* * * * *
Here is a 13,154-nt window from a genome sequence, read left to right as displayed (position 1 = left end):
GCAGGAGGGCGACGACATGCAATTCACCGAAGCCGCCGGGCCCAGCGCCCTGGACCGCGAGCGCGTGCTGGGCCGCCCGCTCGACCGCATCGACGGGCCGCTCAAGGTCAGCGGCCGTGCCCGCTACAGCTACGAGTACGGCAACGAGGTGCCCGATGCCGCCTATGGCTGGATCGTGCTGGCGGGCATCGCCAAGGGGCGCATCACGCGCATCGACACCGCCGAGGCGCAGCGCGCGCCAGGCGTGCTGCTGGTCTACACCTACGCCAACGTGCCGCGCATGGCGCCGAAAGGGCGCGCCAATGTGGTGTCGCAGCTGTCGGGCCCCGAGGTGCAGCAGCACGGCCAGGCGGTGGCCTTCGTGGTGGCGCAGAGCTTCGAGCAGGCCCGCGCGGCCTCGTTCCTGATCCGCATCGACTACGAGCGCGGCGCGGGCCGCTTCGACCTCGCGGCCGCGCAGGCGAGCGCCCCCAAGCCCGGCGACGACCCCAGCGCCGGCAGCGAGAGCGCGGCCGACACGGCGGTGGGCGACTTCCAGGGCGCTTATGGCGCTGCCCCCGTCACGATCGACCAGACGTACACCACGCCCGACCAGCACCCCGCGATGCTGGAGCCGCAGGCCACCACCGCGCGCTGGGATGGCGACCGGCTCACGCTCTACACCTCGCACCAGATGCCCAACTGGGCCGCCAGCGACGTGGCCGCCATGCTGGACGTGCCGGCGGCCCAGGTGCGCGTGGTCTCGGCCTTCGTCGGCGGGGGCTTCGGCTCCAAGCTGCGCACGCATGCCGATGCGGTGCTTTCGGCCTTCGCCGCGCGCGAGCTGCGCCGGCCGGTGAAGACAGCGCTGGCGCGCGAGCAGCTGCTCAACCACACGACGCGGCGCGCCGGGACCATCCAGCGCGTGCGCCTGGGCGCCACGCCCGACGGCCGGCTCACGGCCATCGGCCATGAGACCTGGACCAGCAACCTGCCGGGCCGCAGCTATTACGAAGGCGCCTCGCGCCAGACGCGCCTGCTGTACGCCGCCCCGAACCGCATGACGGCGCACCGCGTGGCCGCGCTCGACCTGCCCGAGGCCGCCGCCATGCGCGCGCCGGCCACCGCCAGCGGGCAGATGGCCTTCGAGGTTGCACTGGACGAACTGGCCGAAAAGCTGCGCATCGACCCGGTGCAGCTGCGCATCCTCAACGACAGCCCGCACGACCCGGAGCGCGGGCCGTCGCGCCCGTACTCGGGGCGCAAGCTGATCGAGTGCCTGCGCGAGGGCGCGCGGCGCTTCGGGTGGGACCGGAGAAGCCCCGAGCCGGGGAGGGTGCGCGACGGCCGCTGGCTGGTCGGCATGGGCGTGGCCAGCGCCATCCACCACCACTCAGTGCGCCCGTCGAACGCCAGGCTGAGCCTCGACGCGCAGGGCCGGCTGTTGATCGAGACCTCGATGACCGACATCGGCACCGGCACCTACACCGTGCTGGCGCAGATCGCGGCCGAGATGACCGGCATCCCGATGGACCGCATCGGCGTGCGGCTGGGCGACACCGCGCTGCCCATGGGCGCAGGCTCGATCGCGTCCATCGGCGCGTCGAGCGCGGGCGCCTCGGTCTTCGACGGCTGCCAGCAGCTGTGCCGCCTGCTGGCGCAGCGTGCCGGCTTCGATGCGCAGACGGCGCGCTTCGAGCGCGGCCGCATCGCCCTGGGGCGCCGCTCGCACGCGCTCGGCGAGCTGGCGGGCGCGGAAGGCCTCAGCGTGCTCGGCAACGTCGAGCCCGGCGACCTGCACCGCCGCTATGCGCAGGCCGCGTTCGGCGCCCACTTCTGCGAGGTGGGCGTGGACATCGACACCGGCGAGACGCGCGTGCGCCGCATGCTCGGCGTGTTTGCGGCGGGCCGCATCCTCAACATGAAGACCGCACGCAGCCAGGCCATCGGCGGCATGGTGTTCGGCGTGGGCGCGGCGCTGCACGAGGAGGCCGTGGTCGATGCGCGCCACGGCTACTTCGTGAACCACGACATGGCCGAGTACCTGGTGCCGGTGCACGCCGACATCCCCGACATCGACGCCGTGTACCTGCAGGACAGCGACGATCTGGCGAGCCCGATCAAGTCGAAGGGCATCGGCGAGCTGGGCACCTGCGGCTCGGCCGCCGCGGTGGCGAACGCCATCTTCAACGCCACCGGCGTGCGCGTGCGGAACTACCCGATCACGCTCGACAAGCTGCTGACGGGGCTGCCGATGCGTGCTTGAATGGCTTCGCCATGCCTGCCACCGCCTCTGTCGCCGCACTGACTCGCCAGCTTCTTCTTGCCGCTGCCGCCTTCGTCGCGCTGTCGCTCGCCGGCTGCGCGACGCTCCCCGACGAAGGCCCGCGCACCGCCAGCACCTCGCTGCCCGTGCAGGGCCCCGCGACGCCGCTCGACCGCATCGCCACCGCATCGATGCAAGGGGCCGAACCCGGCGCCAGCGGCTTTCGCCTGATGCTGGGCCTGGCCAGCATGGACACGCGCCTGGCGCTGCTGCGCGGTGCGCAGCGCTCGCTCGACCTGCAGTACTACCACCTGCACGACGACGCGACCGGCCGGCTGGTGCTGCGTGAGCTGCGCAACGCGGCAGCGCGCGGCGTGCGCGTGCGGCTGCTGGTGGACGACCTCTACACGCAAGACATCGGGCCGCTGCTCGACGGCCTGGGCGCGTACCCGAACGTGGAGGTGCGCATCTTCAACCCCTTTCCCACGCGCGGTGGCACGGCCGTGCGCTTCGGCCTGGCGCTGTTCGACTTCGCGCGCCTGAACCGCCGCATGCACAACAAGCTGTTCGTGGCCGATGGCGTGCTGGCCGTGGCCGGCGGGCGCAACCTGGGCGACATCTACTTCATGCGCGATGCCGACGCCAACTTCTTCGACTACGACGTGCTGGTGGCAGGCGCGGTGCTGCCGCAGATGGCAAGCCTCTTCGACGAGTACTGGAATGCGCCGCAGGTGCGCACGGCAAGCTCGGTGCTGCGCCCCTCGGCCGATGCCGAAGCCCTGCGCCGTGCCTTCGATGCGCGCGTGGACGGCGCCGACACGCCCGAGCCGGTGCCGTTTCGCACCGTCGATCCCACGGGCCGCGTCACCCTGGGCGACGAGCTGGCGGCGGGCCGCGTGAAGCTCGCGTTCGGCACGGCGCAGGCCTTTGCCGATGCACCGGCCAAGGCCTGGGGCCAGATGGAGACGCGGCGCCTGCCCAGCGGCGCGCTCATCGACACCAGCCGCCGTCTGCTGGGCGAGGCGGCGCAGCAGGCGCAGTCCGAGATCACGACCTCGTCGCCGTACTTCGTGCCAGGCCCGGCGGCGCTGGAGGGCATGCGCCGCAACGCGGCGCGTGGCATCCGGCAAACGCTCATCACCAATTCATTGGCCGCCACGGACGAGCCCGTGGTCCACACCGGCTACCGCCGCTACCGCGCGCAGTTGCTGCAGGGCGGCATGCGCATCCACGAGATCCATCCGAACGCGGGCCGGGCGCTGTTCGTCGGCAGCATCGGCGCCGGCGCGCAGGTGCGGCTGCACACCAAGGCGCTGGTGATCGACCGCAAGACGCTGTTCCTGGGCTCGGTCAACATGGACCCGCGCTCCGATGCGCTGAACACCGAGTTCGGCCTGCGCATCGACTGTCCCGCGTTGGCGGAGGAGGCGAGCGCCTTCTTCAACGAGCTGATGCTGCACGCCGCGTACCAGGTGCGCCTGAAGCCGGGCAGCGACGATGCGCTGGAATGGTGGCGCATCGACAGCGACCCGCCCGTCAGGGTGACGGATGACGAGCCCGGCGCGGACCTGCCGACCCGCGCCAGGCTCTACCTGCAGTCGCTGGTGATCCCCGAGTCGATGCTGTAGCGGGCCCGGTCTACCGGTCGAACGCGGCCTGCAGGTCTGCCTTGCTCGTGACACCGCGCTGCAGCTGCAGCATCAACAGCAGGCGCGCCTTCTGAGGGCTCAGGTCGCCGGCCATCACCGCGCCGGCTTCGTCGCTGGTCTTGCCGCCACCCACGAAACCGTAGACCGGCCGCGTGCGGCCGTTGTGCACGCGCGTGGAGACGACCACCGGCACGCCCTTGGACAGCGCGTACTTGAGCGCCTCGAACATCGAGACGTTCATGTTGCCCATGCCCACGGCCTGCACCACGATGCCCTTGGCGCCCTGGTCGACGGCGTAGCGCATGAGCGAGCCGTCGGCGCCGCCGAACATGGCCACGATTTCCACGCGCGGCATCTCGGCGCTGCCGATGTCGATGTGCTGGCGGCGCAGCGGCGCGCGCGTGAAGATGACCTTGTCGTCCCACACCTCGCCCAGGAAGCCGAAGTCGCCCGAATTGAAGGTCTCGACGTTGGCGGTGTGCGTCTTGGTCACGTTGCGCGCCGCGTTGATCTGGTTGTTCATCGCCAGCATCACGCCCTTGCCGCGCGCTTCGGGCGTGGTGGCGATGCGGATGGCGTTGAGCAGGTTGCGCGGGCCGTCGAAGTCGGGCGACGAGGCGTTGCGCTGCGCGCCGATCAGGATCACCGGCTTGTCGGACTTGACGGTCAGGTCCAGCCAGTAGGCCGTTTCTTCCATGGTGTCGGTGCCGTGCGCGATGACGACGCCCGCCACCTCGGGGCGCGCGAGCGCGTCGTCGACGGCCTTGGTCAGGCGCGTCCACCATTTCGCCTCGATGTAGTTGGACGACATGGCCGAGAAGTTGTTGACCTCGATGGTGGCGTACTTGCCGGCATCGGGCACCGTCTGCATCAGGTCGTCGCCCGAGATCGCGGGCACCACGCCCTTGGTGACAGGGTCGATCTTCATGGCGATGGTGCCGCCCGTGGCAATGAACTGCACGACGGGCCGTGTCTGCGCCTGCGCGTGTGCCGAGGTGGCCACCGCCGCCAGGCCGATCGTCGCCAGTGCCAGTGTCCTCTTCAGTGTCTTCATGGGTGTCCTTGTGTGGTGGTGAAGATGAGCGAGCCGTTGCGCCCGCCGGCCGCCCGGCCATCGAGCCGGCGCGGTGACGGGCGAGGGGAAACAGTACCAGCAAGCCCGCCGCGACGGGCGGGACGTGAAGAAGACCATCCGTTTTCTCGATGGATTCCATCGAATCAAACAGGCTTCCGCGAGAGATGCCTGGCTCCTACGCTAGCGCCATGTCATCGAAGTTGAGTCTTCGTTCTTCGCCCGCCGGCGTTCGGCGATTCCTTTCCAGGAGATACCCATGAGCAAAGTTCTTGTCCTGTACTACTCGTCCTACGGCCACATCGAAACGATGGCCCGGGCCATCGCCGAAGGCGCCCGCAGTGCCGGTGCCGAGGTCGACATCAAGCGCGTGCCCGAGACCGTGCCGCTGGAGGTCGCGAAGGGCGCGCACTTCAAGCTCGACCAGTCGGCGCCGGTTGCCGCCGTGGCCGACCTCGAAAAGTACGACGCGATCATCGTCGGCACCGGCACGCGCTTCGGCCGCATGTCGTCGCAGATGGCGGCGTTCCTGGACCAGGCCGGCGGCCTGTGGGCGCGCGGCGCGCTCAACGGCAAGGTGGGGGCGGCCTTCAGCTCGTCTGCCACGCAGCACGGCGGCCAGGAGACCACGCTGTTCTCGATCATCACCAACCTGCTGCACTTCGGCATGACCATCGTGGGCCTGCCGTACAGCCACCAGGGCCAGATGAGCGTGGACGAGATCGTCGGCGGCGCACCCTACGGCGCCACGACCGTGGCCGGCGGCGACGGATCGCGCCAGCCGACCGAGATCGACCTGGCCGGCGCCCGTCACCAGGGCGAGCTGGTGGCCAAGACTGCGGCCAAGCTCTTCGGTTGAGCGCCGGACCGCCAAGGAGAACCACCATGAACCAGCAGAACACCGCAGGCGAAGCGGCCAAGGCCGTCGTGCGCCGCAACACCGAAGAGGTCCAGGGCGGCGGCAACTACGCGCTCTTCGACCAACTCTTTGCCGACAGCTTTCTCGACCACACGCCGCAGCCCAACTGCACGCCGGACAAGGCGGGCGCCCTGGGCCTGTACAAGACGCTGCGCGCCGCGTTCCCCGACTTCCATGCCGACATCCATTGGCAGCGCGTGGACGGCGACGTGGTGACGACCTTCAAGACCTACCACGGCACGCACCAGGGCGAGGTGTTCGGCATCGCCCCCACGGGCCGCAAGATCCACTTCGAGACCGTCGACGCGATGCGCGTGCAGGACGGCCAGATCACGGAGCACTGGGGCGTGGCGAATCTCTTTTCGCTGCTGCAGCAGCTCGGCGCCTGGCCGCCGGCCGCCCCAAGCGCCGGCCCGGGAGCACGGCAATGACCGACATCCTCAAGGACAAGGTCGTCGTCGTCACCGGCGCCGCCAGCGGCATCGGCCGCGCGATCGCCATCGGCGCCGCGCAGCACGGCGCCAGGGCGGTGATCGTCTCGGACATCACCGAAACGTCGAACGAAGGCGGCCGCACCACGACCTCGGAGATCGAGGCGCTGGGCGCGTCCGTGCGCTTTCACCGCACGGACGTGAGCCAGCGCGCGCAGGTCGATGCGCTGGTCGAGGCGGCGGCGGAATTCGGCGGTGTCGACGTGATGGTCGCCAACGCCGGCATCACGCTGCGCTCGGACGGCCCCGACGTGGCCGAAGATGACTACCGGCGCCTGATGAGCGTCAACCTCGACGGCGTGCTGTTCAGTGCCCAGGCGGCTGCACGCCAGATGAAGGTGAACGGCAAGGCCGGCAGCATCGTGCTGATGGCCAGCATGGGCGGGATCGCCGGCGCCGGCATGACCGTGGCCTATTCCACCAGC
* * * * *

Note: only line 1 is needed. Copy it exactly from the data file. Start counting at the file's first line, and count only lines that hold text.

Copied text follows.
Here is a 13,154-nt window from a genome sequence, read left to right as displayed (position 1 = left end):